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Lionel
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PostPosted: Tue Mar 21, 2017 2:56 pm    Post subject: Re: Need to rebuild my lip? Or throw it out? Reply with quote

Daveinapril wrote:
Many years ago, I was a class A trumpet player. 1st chair in high school, college stage band, and even played it while working as a weekend warrior in a rock band (along with playing guitar). I stopped the weekend warrior gigs in the mid 90's. I teach guitar, and have been asked to play trumpet in a worship band.

So I got my trumpet out, had it serviced, and thought I'd spend some time getting my lip back into shape. WHAT HAPPENED! I can't even get a sound out of it. I've had the horn serviced, so nothing wrong there. I even got another mouthpiece, a beginners, thinking my 15c was just too small.

Is it my 50+ year old lips just can't do it any longer? Any suggestions on how I can get my lip back in shape? I can squeal out some pitiful high notes, but nothing solid. I can't even get a middle C out of it.

Any advice would be helpful.



Sounds like a classic case of over trained chops.

First of all take note that this is only a temporary condition. I would bet 500 bucks that Dave hers comeback way too fast. Always set reasonable expectations. Your lips are made of steel. While they're very hardy they do not respond well to being over taxed.

And while I am a major champion of practicing the upper register a lot? Instead lets have you cool it on the high notes for at least two weeks.

What Dave has forgotten is that his original development happened over at least some 4 years of high school and college trumpet playing. With a minimum of one daily rehearsal. So to expect that he get himself back in top shape immediately is like a crash diet trying to lose a hundred pounds in a week. These are called "crash diets" for a reason. They always crash & fail.

Instead he should start all over. Even take a couple days off right now. Just to get the kinks and charlie horsed cramps out of his chops. Then on the first day back? Play middle and lower register long tones for five minutes. Then quit for the day. In fact lets draw up a schedule. Take the weekend off. No trumpet playing or isometrics. Nothing. Period.

Monday: Start. Play 5 minutes only! Just middle and lower register long tones.
Tuesday: do not play at all
Wed: play 15 minutes of middle and lower register long tones.
Thurs: do not play.
Friday: 20 to 30 mins of easy exercises, some tonguing etc. No high notes.
Weekend. Take one day off again and repeat Fri schedule.

2nd week: repeat Friday schedule. No high notes.
3rd week. Play between 30 mins to an hour every day. Gradually work in some arpeggios to High C and D. Take a couple days off between heavy days.

About a month ago I started the above practice schedule. But started working out in a rehearsal band by the second week. Finally 4 weeks later I'm able to blow a solid B natural just below double C but get this,

With the trumpet laying only on the palm of my land!! Just like the Roy Stevens model. The above recommendations work. They really do but require patience.)
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Craig Swartz
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PostPosted: Tue Mar 21, 2017 4:28 pm    Post subject: Reply with quote

Blow through your embouchure and quit trying to "buzz" your lips as you play.
(Hey, without seeing you it's as good as anything else anyone's written...)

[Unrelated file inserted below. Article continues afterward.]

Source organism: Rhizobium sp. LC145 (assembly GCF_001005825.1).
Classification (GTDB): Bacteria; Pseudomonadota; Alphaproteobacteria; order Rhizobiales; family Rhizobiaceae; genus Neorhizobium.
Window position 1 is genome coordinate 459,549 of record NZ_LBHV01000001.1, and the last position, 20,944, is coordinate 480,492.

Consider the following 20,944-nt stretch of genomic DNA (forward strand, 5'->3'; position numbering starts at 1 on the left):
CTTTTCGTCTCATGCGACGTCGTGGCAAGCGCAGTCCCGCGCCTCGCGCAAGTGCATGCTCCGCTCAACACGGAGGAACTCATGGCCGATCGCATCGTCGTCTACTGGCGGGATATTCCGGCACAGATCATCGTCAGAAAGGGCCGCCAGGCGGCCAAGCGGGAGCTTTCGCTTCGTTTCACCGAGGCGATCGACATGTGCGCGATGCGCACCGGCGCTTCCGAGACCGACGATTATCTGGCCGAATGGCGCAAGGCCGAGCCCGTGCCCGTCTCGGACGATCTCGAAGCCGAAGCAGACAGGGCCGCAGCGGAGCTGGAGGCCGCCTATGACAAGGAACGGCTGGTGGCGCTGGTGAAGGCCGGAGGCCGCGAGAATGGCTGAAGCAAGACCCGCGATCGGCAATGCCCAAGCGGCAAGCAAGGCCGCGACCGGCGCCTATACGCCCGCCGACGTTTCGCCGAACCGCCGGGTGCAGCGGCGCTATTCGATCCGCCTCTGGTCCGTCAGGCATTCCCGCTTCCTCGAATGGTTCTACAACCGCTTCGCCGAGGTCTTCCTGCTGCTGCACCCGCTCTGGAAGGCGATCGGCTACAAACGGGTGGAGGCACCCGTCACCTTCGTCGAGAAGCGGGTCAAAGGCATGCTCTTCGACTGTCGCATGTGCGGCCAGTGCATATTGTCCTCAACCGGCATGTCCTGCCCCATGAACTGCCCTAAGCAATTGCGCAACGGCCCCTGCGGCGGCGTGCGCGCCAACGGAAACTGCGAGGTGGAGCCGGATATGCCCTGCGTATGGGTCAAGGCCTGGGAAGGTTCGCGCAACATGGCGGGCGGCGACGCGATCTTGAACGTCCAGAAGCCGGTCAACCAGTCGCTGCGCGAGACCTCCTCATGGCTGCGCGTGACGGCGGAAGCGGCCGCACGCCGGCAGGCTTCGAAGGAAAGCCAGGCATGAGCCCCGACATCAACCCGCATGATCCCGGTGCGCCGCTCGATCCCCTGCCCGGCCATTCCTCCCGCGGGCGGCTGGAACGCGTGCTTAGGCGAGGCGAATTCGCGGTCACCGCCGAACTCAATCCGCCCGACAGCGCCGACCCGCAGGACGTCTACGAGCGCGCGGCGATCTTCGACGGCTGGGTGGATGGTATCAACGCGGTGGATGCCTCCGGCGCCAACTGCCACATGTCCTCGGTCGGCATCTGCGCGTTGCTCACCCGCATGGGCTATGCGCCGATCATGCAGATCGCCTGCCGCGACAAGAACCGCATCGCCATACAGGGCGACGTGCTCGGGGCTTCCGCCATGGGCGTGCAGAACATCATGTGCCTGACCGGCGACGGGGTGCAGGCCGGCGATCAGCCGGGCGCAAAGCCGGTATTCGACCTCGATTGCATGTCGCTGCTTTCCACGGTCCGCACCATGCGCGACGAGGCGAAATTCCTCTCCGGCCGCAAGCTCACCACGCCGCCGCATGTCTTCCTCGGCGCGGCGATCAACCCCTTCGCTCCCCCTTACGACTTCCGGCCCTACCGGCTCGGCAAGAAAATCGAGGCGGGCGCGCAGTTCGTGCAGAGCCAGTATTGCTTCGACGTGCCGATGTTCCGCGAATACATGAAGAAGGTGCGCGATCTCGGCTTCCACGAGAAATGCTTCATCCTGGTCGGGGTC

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razeontherock
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PostPosted: Tue Mar 21, 2017 7:43 pm    Post subject: Re: Need to rebuild my lip? Or throw it out? Reply with quote

Daveinapril wrote:
WHAT HAPPENED! I can't even get a sound out of it. I've had the horn serviced, so nothing wrong there. I even got another mouthpiece, a beginners, thinking my 15c was just too small.


First of all: welcome to TH! I think every response so far has some merit, but I think there's more stuff you need. First of all, I concur with the idea that there's probably a mechanical issue such as a valve in backwards. Can somebody else play it?

Next, 15C is not anything I recognize, but the notion that you should play a mouthpiece that is BIGGER than what you used to play? Sounds all wrong to me. You might possibly benefit from something of a similar rim size but shallower cup until you build up strength, but your old mpc should suit you just fine even if it is not ideal for you now. We have many threads discussing the ills that come from playing a mouthpiece that's too big for us, even if it does sound nice at first.

Once you have horn and mpc., I would encourage you to just put your lips together and blow. See what happens. Whatever note you get is "the right note," and sustain that to the very end of your breath, and beyond. That might happen to be a high note btw, and that's fine. Deliberately build up air power, by using those blowing muscles! Trumpet is a wind instrument, first and foremost.

Take all the time you need to get each and every note you play to sound as good as you can get it. If at all possible, start with a teacher to make sure your playing mechanics don't start wrong. Take those first few steps correctly and you'll be rewarded!

I did start back after 15+ years off the horn by playing in Church, 2 services per Sunday with a rehearsal beforehand, no practicing during the week. High F's and G's firs time out. I'm not a fan of the notion that it takes forever to build up the muscles to play. If the mechanics are right, the system will work. Endurance is largely a matter of technique. Tone is what really takes practice, and requires refinement!

Lionel wrote:


Sounds like a classic case of over trained chops.


Lionel I'm sure you mean well, and your story is fascinating; but how do 'over trained chops' happen to someone who hasn't played a note?